The Brexit experience teaches us another important lesson for consideration prior to the vote. In the UK, it was mostly the older cohort of citizens that voted in support of Brexit, while the younger generations voted against it. In Macedonia, the opening of opportunities for young people is more important than ever. Reflector, a data site, posted statistics from a study claiming that 60% of young people want to leave Macedonia. During my own research on activists in Tetovo, in two Focus Group Discussions, all but one of the participants noted that they would like to leave Macedonia as they do not see a future there. While the movement of populations is not new, and not necessarily catastrophic, the fact that they do so because they see no future in Macedonia is very concerning. The re-starting of the EU integration process, and the boost that the name change will provide in this regard, can have positive repercussions in providing, at the very least, a brighter outlook for the future. Many, including myself, have decided to leave Macedonia in search of a better future. Still many of us continue to see the country as being involved in their future, not excluding the option of return. This return, whether it be business-related, professional, or personal, would be easier if the country offered security, trust and opportunities which are open to the world. While the change of the name does not magically erase all obstacles the country is facing, it is certainly a step in the right direction. The decision to change the name will be a decision to change the future, and the political parties and public institutions will have a greater responsibility in attaining this change and taking full advantage of the doors that the name change will open.
I would be amiss if I failed to observe the potential this third chance Macedonia has for its second chance, and not only because both of them were signed on the shores of two lakes. Under the new name, Macedonia has the chance to fundamentally redefine itself in relation to how the country is seen, and who is considered to be its citizens. This redefinition has continued to prove elusive since the signing of the Ohrid Framework Agreement, but the country now has a chance to do things right. I realise that this position is not the most popular: many in Macedonia might even consider it counterproductive. Indeed, there are many Macedonians who believe the name issue is no concern of ethnic Albanians or other minorities, as it hinges on the ethnic Macedonian identity. Still others think that, because of the contentiousness of this issue, the multi-ethnic potential of the name change should not be brought forward as it might risk angering those who would be against such changes and against the principles of the OFA. However, I would argue that it is a mistake and a missed opportunity not to do so. The protestors in front of the parliament loudly chant “let the cursed Albanians realise that this is Macedonia,” and if we choose to not address the positioning of Albanians in this debate and the fact that their loyalty is continually doubted and their belonging questioned, then there is a risk of more harm being done in the domestic context. In fact, this must be addressed and tackled before the referendum vote takes place, as the process might become heated on account of the fact that a vote in support of the name change might pass because of the Albanian vote. If this is the case, then the opposing camp could seek to be delegitimise the vote precisely on the basis that it was carried by the vote of minorities.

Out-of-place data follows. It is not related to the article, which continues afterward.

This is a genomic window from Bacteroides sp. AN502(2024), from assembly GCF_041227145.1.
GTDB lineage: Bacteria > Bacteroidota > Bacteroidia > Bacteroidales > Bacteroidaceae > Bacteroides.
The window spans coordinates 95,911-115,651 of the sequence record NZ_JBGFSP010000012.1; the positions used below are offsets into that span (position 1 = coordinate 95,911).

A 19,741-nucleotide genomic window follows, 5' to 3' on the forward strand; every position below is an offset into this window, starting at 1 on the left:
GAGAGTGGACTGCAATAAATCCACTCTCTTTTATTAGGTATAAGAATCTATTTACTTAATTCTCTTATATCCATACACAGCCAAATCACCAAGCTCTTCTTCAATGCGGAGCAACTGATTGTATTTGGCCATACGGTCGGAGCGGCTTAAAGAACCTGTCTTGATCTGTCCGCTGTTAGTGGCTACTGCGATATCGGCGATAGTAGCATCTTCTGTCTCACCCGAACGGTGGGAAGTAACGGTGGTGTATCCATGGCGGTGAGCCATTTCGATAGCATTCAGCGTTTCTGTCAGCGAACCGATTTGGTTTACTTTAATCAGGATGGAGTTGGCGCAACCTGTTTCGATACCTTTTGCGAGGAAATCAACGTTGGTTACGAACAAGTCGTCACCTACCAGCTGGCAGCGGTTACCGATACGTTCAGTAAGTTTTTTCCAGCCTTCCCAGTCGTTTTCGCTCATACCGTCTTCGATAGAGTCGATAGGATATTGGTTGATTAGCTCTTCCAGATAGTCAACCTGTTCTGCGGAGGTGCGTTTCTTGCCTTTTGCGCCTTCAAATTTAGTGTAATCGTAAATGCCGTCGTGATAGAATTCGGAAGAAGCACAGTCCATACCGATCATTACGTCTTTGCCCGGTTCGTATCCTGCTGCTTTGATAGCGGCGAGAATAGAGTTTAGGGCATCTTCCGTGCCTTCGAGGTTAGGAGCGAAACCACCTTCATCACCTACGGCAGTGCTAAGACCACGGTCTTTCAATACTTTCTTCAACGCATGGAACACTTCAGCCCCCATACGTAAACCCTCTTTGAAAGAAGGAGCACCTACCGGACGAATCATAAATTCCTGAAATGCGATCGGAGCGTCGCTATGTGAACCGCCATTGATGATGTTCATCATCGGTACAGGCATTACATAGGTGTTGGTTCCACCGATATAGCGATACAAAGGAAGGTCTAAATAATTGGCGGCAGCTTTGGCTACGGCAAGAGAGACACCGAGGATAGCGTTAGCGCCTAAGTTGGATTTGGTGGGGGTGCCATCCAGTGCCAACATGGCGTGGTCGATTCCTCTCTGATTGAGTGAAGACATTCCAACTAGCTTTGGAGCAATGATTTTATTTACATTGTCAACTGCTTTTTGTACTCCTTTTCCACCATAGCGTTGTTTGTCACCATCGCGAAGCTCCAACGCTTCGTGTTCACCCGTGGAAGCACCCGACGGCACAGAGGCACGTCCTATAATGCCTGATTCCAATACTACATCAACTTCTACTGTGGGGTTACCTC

It is true that the majority of Albanians support the name change and have done so for years, but this is not primarily out of spite, as some ethnic Macedonians believe. Rather, Albanians have long been strong supporters of EU integration, as they consider that their position would be secured within the Union. Indeed the Democratic Union for Integration (DUI), which has had a majority of the Albanian vote since 2002, has always had EU integration as its top priority. The name issue presented a key obstacle towards this objective. Another reason why a name change is favourable is because it does represent an opportunity to access the promise of citizenship in Macedonia. Namely, with a new name, Macedonia has an opportunity to offer an outlook for all citizens, and not only ethnic Macedonians. The young activists of Tetovo I mentioned earlier were all ethnic Albanians, and one of their main points of alienation was the fact that they did not feel that the state saw them as belonging to it, thus the idea of leaving it became more appealing. The government and the citizens must grasp this opportunity to form a Macedonia for all of its citizens, in spirit as well as in practice. As such, the agreement and its passing represent not only an opportunity, but a reason to hope. In these dark times, who doesn’t need hope?
This article was originally published on the BiEPAG Blog and can be accessed here.